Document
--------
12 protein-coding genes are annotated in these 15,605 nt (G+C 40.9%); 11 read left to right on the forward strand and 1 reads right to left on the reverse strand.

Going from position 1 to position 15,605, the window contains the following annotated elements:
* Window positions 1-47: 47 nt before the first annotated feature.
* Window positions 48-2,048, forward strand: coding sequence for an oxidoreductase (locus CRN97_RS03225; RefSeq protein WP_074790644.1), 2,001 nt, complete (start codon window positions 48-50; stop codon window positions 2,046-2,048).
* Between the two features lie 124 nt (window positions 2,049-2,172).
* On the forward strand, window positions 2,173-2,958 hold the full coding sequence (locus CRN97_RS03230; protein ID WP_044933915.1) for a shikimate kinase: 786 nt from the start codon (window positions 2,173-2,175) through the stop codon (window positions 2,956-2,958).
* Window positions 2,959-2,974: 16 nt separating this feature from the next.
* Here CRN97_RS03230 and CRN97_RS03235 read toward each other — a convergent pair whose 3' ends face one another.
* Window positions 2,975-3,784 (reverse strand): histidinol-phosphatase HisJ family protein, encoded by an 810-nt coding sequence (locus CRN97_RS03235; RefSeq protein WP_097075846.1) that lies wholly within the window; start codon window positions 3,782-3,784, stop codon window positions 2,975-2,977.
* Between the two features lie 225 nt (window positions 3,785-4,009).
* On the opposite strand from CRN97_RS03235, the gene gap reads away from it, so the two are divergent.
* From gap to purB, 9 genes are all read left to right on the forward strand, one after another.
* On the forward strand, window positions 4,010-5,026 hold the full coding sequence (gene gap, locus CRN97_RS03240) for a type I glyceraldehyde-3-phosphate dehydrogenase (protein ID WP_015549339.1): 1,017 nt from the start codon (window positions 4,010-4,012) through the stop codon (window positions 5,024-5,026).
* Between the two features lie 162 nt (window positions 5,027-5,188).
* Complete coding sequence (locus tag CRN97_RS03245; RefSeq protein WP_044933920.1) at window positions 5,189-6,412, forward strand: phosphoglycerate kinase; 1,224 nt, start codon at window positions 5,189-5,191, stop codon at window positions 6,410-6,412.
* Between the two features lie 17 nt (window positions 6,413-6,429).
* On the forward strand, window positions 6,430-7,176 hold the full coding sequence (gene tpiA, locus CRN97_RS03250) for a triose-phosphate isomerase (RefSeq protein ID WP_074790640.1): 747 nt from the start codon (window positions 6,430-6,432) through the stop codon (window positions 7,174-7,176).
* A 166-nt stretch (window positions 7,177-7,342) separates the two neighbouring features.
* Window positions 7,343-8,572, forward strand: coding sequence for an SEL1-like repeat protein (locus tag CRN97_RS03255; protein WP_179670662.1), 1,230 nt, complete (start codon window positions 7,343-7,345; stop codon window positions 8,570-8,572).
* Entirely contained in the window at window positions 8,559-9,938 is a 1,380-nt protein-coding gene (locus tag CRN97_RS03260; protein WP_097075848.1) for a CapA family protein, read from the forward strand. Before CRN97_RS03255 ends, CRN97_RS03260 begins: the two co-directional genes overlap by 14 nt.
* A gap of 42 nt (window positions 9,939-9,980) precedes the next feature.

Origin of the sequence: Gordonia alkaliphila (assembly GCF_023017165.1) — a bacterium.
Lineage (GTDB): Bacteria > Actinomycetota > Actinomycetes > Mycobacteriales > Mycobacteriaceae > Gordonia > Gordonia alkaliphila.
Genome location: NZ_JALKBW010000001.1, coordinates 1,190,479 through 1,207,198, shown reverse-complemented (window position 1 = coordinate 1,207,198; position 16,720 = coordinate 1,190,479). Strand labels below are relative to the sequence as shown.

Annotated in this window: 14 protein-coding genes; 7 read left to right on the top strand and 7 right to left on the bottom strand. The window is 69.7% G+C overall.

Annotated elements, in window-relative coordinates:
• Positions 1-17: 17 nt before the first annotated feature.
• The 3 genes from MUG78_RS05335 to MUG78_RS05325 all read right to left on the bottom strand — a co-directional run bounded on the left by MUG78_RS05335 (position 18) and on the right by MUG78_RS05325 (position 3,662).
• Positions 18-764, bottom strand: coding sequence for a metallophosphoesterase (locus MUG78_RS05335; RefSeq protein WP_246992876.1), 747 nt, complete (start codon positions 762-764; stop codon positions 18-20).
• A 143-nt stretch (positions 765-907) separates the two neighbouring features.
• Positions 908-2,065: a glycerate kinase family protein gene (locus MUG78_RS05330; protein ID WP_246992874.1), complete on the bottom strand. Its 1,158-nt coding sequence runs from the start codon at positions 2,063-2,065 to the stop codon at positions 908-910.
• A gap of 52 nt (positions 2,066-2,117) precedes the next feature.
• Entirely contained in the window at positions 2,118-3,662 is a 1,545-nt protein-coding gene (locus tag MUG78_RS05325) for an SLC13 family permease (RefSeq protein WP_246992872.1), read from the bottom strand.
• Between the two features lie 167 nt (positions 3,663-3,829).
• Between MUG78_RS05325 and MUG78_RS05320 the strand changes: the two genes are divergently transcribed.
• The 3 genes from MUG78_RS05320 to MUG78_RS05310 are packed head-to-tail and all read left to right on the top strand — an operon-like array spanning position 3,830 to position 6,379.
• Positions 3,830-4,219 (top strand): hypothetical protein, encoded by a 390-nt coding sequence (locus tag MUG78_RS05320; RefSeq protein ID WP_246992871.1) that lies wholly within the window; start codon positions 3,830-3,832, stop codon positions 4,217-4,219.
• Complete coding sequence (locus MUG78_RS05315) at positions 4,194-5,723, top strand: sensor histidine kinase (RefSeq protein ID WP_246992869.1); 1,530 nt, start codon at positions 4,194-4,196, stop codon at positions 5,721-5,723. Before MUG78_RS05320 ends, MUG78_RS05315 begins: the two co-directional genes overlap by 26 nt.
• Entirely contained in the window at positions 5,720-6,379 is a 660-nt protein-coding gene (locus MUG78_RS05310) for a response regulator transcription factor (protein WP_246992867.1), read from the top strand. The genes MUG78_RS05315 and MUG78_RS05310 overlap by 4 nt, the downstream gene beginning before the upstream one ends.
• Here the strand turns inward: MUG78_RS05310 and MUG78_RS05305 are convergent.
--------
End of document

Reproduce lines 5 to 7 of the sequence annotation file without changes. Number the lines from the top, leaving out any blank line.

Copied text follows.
* Between the two features lie 124 nt (window positions 2,049-2,172).
* On the forward strand, window positions 2,173-2,958 hold the full coding sequence (locus CRN97_RS03230; protein ID WP_044933915.1) for a shikimate kinase: 786 nt from the start codon (window positions 2,173-2,175) through the stop codon (window positions 2,956-2,958).
* Window positions 2,959-2,974: 16 nt separating this feature from the next.